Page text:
Supported by the Macula Vision Research Foundation, MD Fonds, Landelijke Stichting voor Blinden en Slechtzienden, Gelderse Blindenstichting, Stichting Nederlands Oogheelkundig Onderzoek, Stichting Blindenhulp, Stichting A.F. Deutman Oogheelkunde Researchfonds, Nijmeegse Oogonderzoek Stichting, Janivo Stichting, Retina Netherlands, Stichting Blinden Penning, Oogfonds, Gisela Thier Fellowship of Leiden University, and the Radboud Institute for Molecular Life Sciences. The authors alone are responsible for the content and writing of the paper. 
Disclosure: M.B. Breukink, None; R.L. Schellevis, None; C.J.F. Boon, None; S. Fauser, None; C.B. Hoyng, None; A.I. den Hollander, None; E.K. de Jong, None 
References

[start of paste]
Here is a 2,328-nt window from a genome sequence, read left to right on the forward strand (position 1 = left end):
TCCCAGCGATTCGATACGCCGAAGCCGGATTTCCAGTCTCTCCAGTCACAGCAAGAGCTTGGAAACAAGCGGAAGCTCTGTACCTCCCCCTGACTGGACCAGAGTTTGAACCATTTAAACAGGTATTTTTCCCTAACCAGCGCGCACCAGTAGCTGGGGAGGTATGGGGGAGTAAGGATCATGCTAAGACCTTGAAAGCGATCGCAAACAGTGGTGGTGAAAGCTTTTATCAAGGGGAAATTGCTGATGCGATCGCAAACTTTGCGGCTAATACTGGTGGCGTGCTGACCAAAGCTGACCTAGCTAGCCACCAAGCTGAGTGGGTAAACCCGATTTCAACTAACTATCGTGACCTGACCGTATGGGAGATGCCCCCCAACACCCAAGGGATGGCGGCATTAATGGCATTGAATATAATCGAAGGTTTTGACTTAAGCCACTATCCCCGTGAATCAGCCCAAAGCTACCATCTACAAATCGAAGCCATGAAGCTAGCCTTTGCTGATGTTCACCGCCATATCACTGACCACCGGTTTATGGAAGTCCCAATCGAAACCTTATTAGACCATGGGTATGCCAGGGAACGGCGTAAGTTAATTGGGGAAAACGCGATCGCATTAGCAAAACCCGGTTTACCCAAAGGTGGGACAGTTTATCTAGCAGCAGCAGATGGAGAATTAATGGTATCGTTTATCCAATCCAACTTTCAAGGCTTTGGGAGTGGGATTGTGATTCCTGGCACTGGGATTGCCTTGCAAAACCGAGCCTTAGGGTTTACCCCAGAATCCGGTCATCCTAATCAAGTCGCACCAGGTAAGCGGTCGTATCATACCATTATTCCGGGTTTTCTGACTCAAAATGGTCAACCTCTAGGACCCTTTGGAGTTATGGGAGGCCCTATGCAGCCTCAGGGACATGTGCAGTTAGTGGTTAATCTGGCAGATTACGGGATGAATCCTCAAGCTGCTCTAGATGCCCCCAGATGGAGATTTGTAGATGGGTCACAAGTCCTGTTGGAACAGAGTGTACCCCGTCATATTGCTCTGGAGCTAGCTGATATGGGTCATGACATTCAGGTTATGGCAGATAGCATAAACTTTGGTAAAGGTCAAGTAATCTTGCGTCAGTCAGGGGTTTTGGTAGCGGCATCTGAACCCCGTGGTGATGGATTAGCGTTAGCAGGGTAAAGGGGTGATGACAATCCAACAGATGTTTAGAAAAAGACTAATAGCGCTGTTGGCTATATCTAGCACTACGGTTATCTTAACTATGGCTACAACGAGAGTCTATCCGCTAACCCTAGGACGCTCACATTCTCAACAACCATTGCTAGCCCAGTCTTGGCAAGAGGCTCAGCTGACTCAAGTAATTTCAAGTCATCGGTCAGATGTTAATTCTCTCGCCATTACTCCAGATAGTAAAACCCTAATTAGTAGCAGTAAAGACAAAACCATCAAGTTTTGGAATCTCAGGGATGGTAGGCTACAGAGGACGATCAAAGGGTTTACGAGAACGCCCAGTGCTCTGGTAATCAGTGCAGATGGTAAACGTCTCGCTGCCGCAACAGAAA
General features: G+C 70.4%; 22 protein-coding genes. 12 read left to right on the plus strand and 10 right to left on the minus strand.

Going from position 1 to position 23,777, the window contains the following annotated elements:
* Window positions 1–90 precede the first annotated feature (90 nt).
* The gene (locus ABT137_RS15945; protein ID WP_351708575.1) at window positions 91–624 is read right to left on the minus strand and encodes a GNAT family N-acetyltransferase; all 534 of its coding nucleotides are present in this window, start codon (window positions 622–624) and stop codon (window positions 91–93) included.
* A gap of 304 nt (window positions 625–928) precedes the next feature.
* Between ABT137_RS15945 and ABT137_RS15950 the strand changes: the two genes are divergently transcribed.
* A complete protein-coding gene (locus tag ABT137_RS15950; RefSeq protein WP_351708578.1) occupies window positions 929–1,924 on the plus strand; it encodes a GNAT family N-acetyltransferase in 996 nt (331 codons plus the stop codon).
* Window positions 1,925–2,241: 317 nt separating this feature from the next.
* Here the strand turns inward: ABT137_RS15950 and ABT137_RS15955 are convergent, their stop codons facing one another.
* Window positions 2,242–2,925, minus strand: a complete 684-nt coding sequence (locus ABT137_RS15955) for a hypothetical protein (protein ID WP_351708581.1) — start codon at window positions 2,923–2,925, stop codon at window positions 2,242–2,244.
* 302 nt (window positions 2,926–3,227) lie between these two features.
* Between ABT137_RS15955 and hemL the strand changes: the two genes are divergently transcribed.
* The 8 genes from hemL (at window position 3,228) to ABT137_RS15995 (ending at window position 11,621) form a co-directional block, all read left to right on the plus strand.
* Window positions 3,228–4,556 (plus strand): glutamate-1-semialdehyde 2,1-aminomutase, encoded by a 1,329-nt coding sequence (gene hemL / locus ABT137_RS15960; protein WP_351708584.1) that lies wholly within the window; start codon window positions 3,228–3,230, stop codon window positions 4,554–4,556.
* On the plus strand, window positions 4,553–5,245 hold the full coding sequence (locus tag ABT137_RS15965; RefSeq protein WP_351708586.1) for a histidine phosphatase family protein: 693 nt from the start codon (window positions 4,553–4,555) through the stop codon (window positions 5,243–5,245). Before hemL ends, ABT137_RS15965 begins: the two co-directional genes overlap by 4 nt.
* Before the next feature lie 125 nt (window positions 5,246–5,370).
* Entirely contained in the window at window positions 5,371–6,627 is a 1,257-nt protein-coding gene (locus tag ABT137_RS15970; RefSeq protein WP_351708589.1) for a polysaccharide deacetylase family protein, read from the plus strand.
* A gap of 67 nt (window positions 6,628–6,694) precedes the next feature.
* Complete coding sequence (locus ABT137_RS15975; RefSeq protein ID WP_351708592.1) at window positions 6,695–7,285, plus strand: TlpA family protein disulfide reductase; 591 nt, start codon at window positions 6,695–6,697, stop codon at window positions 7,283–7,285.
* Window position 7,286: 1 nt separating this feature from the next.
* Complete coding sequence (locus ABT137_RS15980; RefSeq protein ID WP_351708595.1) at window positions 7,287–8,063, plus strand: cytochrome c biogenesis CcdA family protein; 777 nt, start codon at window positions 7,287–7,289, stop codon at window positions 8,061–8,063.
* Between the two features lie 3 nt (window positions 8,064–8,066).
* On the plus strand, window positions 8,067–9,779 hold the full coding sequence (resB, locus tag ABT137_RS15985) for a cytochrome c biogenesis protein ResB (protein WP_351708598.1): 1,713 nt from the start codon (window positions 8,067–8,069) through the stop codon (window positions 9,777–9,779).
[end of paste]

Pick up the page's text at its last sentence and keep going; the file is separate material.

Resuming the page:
Wang M, Munch IC, Hasler PW, Prunte C, Larsen M. Central serous chorioretinopathy. Acta Ophthalmol. 2008 ; 86: 126–145.
Gemenetzi M, De Salvo G, Lotery AJ. Central serous chorioretinopathy: an update on pathogenesis and treatment. Eye (Lond). 2010 ; 24: 1743–1756.
Nicholson B, Noble J, Forooghian F, Meyerle C. Central serous chorioretinopathy: update on pathophysiology and treatment. Surv Ophthalmol. 2013 ; 58: 103–126.
Liew G, Quin G, Gillies M, Fraser-Bell S. Central serous chorioretinopathy: a review of epidemiology and pathophysiology. Clin Experiment Ophthalmol. 2013 ; 41: 201–214.
Yannuzzi LA. Central serous chorioretinopathy: a personal perspective. Am J Ophthalmol. 2010 ; 149: 361–363.
Bouzas EA, Karadimas P, Pournaras CJ. Central serous chorioretinopathy and glucocorticoids. Surv Ophthalmol. 2002 ; 47: 431–448.
Miki A, Kondo N, Yanagisawa S, Bessho H, Honda S, Negi A. Common variants in the complement factor H gene confer genetic susceptibility to central serous chorioretinopathy. Ophthalmology. 2014 ; 121: 1067–1072.
de Jong EK, Breukink MB, Schellevis RL, et al. Chronic central serous chorioretinopathy is associated with genetic variants implicated in age-related macular degeneration. Ophthalmology. 2015 ; 122: 562–570.